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In His Sights
By Justine Davis
Harlequin Enterprises, Ltd.Copyright © 2004 Harlequin Enterprises, Ltd.
All right reserved.
Chapter One"You'll just love him. He's the sweetest man. Absolutely charming."
Kate Crawford gaped at her grandmother. "You rented out a room? What room? To what man? Why?"
"My goodness, do you think you could string a few more questions together?"
Kate sat down, certain she wasn't understanding something. Her plans to make a grocery run for her grandparents were obviously going to have to wait.
"Gram," she said slowly, "what have you and Gramps done?"
"I told you," Dorothy Crawford said patiently, "we rented out our room."
"It's the only one that made sense, since it has the private bath and sitting area. We're thinking of using some of the income to add an outside stairway to the upper deck, then it will have its own private entrance as well."
"We're not using it, after all. The stairs are just too much for your grandfather's knees."
"I know that," Kate said.
And she did; she'd been the one to help them move into the one downstairs bedroom in the house. She hadn't liked the idea - the room was too small and the bathroom was way down the hall - but it had seemed the best temporary solution they could manage until they could afford to do a remodel. Or talk her grandfather into the knee replacement surgery he insisted he didn't want, a decision Kate suspected was also based on finances.
"If you needed money," Kate began, but stopped when her grandmother gave her the look she knew too well.
"We won't keep taking from you, Kate. You've done so much, too much, for us already."
"I could never do too much."
"And that's why your grandfather and I have to step in now and then, or you'd spend all your time and money on us, instead of having a life of your own."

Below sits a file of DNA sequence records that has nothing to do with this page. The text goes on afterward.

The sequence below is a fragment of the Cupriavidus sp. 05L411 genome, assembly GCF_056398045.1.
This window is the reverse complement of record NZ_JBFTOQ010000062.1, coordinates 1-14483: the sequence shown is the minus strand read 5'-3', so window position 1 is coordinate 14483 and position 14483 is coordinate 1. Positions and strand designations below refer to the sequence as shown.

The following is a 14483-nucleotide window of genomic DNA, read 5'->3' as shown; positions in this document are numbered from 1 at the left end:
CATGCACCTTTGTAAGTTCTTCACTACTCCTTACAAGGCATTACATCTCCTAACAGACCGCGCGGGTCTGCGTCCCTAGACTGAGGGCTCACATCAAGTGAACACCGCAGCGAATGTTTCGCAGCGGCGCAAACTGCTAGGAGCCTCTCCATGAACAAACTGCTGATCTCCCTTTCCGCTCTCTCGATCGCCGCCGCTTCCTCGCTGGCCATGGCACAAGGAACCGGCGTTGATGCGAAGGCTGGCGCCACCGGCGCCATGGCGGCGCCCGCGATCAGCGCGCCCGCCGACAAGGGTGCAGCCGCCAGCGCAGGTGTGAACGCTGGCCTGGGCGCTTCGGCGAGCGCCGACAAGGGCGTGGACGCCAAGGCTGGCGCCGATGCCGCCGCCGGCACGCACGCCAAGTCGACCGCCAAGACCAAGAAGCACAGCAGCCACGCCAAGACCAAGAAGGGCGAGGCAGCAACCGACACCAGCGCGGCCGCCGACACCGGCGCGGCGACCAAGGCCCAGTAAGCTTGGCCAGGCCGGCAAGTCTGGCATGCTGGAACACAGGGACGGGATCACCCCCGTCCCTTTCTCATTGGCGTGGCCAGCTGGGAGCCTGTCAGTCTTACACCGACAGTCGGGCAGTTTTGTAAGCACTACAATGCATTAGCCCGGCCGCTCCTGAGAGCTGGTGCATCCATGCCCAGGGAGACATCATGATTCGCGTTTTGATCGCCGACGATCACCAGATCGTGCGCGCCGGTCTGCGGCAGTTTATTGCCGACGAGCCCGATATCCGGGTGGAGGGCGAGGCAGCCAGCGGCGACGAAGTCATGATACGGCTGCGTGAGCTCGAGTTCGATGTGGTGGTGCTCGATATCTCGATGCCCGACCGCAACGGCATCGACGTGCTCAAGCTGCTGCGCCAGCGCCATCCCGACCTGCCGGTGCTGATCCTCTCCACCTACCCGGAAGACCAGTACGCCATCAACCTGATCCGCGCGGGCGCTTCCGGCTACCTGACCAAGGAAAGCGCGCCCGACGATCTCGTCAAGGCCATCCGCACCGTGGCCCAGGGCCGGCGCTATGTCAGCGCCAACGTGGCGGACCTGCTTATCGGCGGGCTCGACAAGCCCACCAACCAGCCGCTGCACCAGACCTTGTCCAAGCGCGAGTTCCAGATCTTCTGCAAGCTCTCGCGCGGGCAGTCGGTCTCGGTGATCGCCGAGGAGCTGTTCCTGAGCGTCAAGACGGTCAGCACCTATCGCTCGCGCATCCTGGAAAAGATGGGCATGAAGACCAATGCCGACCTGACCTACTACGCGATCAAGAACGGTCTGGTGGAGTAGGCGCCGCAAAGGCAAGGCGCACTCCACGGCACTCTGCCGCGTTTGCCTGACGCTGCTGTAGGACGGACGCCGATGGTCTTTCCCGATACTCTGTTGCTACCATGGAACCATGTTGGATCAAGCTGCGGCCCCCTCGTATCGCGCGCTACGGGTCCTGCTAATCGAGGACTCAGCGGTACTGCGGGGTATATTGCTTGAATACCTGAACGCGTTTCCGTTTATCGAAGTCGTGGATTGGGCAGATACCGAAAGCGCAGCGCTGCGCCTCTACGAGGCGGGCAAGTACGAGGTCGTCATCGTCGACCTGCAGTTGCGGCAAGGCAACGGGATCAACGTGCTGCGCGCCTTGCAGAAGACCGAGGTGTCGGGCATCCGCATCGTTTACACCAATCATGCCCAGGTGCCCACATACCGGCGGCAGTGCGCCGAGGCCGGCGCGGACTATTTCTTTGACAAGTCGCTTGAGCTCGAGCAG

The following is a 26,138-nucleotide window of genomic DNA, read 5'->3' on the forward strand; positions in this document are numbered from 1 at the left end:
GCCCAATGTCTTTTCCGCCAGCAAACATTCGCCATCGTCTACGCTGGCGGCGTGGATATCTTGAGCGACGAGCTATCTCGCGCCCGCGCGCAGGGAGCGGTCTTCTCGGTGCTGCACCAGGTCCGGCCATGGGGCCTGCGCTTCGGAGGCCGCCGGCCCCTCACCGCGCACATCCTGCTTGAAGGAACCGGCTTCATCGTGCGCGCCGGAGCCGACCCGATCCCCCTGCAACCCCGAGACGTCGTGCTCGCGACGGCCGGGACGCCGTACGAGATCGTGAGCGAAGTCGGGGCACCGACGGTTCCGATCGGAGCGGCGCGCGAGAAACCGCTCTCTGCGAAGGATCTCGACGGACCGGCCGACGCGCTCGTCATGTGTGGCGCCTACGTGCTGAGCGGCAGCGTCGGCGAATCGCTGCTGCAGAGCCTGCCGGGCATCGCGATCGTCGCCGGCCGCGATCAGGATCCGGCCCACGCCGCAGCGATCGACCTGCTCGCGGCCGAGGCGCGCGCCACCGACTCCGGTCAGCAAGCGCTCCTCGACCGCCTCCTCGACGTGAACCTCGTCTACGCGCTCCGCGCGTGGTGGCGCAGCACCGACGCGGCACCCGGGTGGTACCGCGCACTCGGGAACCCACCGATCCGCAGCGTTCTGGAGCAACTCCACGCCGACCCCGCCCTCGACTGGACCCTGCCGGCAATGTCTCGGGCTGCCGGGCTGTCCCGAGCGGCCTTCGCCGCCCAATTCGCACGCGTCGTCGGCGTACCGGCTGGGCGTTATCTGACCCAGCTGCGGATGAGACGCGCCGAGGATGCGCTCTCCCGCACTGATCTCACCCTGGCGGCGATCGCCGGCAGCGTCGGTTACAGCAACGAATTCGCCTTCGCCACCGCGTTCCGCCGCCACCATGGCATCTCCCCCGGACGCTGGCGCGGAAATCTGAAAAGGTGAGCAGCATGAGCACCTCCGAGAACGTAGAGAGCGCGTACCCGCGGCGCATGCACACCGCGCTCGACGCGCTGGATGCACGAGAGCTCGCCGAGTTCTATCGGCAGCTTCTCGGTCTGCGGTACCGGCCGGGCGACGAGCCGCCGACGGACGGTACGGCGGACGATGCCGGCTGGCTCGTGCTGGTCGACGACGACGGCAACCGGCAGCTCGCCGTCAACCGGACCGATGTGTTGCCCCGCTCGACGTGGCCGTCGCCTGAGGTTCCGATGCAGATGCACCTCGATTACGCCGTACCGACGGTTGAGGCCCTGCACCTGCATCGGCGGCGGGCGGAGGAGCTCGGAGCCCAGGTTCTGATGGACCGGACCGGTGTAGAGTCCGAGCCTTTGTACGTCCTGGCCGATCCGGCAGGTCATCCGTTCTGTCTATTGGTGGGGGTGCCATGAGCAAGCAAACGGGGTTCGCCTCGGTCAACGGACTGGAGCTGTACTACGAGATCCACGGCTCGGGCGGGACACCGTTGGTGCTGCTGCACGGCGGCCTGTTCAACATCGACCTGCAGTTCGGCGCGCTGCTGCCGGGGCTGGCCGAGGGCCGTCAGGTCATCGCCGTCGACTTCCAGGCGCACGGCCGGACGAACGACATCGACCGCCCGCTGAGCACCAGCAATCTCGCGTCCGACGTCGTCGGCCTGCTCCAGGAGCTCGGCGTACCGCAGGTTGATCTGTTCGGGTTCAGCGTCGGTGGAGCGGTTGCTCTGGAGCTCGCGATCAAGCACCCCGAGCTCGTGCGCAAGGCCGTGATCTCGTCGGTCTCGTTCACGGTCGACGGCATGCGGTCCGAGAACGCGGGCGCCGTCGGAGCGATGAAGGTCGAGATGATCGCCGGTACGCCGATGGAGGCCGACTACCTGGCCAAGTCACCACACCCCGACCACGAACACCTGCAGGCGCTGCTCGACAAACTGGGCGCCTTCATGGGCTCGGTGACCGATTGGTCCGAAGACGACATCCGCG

"No buts. Besides, it's done. We have a renter. We can't back out now."
And that brought Kate back to one of her initial questions. "Who is this person you've rented a room to? There's no one in town looking for a place that I know of."
In any place but Summer Harbor that might be a ridiculous statement, but here it was quite reasonable that if someone was looking for a place to live, everybody in town would know it. It was easy to keep track of such things when you only had a couple of thousand people to deal with.
"Oh, he's not from here."
That alone was enough for Kate, and her voice was rather sharp when she demanded, "Where is he from, and what's he doing here?"
"I believe he's a photographer," her grandmother said.
"And I can do without that tone, young lady."
Chastened, Kate reached out and put a hand over Dorothy's. "I'm sorry, Gram. You know I just worry."
"You worry too much," Dorothy said, but the stern tone had been replaced by a lovingly gentle one. "This is Summer Harbor, you know. Bad things don't happen here."
Tell that to Joshua Redstone, Kate thought.
The thievery at Redstone Northwest had already come to the attention of the multibillionaire entrepreneur who owned the business, and while she doubted there was another boss of his stature who would care, she knew Josh Redstone was different. Very different. It was one of the many reasons she loved her job there.